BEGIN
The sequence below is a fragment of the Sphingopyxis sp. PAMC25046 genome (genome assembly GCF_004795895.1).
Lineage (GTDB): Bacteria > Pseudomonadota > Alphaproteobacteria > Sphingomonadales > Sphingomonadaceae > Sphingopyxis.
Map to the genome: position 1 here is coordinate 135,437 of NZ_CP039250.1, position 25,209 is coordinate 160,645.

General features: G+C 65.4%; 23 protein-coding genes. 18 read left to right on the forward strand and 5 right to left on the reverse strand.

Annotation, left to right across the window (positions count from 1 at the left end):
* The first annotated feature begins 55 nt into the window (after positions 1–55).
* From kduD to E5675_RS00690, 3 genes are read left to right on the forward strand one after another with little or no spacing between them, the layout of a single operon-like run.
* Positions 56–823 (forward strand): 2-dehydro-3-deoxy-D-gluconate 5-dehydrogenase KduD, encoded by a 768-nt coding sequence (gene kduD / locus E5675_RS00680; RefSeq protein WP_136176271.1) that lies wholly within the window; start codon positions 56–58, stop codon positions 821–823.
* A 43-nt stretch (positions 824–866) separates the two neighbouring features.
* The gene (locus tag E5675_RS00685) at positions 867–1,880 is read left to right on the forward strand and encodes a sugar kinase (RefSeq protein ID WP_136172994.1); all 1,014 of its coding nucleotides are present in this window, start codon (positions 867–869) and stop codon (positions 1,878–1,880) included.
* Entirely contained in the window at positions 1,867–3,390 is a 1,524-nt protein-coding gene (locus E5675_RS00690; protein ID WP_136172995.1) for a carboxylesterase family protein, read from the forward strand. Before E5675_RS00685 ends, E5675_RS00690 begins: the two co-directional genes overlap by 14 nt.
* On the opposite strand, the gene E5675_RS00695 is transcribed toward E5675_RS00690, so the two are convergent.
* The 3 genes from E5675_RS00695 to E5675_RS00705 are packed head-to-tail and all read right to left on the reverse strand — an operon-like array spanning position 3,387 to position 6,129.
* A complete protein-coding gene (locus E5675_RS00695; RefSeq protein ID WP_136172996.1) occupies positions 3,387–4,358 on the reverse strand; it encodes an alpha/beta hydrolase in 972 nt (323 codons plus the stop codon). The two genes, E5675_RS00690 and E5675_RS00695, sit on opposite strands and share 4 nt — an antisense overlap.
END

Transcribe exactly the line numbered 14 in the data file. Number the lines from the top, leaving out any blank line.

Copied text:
* A complete protein-coding gene (locus E5675_RS00695; RefSeq protein ID WP_136172996.1) occupies positions 3,387–4,358 on the reverse strand; it encodes an alpha/beta hydrolase in 972 nt (323 codons plus the stop codon). The two genes, E5675_RS00690 and E5675_RS00695, sit on opposite strands and share 4 nt — an antisense overlap.